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Feed your brain for success

Your brain is always working and burning energy. While the brain represents just 2% of a person’s total body weight, it accounts for 20% of the body’s energy use. Even while you are at rest, your brain is hard at work. This constant work requires a steady stream of fuel, and the foods you choose to fuel your body make a big difference in terms of optimizing brain function. Food can affect the structure and function of your brain as well as influence your mood. While research on this important topic  is still ongoing, there are a number of recommendations that you can incorporate into your diet now in order to  start reaping brain health benefits.


Inflammation and oxidative stress can cause damage to brain cells, leading to a decline in brain function. Inflammation can be caused by a number of factors, including exposure to environmental toxins, infections, stress, and poor nutrition. Oxidative stress is caused by free radical damage. Free radicals are produced as a type of waste product when the body uses oxygen. While your body is always producing free radicals, antioxidants can help to neutralize them and prevent them from causing harm. Antioxidants and anti-inflammatory compounds are plentiful in a healthy and balanced diet. An unhealthy diet, on the other hand, lacks these health-promoting compounds and can even supply substances that cause further damage to your body cells, including those in your brain.


Want to eat healthy while improving your brain function? Receive recommendations and practical advice from our registered dietitians.




  • DHA. A type of omega-3 fatty acid, DHA has been shown to reduce inflammation in the body. The best source of DHA is oily fish, such as salmon, herring, mackerel, and sardines. Aim to include at least two serving (3 oz.) of oily fish per week. If you aren’t able to eat fish, consider taking a fish oil supplement.
  • Antioxidants. Antioxidants are naturally occurring chemical compounds found in plant foods, including fruits, vegetables, grains, legumes, and herbs and spices. Including a wide variety of plant foods in your diet ensures you take in a wide variety of helpful antioxidants.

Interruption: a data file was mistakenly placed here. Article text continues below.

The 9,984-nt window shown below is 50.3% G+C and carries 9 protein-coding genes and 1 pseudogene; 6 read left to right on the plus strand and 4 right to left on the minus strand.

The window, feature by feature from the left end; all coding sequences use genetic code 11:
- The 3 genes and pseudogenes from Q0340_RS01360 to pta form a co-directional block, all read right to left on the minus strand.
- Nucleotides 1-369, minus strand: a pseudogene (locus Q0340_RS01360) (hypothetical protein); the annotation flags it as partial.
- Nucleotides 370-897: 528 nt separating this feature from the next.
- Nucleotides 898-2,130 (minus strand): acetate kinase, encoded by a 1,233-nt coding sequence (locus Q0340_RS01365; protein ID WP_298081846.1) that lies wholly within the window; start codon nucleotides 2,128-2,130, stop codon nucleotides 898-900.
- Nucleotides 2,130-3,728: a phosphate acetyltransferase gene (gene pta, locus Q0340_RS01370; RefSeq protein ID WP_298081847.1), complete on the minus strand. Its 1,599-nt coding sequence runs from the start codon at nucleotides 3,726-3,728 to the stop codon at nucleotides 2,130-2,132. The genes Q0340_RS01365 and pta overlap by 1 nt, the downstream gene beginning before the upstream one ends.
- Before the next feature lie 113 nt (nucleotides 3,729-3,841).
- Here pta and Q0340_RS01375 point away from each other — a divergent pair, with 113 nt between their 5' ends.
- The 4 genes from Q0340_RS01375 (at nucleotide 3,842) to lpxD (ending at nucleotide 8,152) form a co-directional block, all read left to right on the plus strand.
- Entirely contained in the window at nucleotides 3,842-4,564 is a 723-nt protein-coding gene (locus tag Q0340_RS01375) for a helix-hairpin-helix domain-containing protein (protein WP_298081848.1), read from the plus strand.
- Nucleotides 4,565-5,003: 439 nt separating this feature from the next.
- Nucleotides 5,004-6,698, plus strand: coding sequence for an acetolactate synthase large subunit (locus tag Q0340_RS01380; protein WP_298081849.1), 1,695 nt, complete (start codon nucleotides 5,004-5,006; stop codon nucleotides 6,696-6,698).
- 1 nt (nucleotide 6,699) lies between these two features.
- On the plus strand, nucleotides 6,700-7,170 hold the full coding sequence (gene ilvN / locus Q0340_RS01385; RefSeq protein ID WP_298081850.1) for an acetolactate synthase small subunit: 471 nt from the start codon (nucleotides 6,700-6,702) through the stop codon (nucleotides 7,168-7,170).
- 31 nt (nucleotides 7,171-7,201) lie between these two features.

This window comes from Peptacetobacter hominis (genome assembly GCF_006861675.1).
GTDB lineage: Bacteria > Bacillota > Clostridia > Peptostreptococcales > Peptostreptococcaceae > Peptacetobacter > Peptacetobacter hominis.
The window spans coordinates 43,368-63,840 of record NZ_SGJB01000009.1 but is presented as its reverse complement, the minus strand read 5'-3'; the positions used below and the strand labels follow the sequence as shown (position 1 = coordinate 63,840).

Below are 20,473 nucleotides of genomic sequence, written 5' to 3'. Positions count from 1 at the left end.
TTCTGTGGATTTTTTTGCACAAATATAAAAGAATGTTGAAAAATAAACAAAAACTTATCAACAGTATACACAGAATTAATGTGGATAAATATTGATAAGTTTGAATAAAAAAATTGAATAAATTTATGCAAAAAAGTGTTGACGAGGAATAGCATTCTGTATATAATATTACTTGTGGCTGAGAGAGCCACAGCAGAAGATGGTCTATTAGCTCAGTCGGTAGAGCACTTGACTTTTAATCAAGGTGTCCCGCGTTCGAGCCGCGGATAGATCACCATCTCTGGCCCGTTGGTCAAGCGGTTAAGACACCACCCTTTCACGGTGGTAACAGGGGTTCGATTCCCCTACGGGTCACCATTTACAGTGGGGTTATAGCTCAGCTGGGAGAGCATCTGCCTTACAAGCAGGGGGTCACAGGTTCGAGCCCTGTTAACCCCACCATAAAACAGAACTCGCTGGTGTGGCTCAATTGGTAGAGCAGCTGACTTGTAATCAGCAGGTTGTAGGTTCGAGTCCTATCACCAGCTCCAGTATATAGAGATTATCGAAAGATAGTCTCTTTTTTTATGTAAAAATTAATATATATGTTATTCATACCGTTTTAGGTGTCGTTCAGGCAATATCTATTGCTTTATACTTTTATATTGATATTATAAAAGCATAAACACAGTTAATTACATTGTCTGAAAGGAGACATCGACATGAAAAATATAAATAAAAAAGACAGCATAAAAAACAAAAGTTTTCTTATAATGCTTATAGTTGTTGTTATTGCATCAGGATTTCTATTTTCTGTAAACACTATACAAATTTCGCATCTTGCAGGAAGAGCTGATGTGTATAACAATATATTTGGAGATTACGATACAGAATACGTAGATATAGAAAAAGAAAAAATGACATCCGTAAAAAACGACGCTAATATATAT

• Polyphenols. Polyphenols are a type of plant antioxidant that can exert powerful anti-inflammatory effects. Some of the best sources include berries, citrus fruits, teas, onions, and flaxseed.
  • Probiotics and probiotics. A healthy balance of beneficial bacteria in your gut can help to reduce inflammation in the body by regulating the immune response and producing or inhibiting various anti-inflammatory and pro-inflammatory substances. Gut bacteria also help with the production of a variety of neurotransmitters involved in brain function and overall mood, including serotonin. Low levels of serotonin have been linked to anxiety, depression, and insomnia. You can promote a healthy balance of gut bacteria by eating a balanced diet that includes prebiotics (non-digestible carbohydrates that act as “food” for gut bacteria) and probiotics (good bacteria that naturally live in our digestive tract). Food sources of prebiotics include vegetables, whole grains, and fermented dairy products, such as yogurt and kefir. Food sources of probiotics include milk, yogurt, cheese, kefir, sauerkraut, tempeh, kimchi, and pickled vegetables.


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  • Added sugars and refined carbohydrates. A high intake or refined sugars can cause harm to the brain by worsening your body’s regulation of insulin as well as promoting inflammation and oxidative stress. High sugar intake may even have an effect on mood disorders, such as depression. Avoid sugars and refined carbohydrates by minimizing your intake of table sugar, syrups, jams, desserts, baked goods, processed foods, and white breads and pastas. Stick with healthier carbohydrates sources instead, such as fruits, vegetables, legumes, and wholegrains.
  • Trans fats. A high consumption of trans fats has been linked to increased inflammation in the body as well as impairments to memory function. Trans fats are also known to increase the risk of heart disease, so it is best to avoid this type of fat totally. Avoid any food products that list “hydrogenated oil” in the ingredient list and limit your intake of processed foods (as natural, whole foods will never contain artificial trans fats).
  • Total calories. Achieving and maintaining a healthy body weight, and consuming only the calories you need, can help to decrease inflammation in the body as well as decrease your risk of diabetes and heart disease (both of which can further increase you risk of poor brain health). While maintaining a healthy weight can be challenging, it’s important to educate yourself on your personal calorie needs (which is largely dependent on your physique and physical activity levels) and appropriate portion sizes. Also, engage in regular physical activity as often as possible.


Ready to make your health a priority? Join the 30-day no sugar challenge and cut sugar from your diet!



5 Simple take-away tips:

1. Include a half cup serving of berries every day (fresh or frozen are both great choices).

2. Sip on polyphenol-rich tea in the afternoon or evening (green, black, or oolong).

3. Eat two servings of fatty fish per week.

4. Include at least one cup of leafy greens each day (spinach, kale, broccoli, cabbage).

5. Swap out salt and sugar for herbs and spices.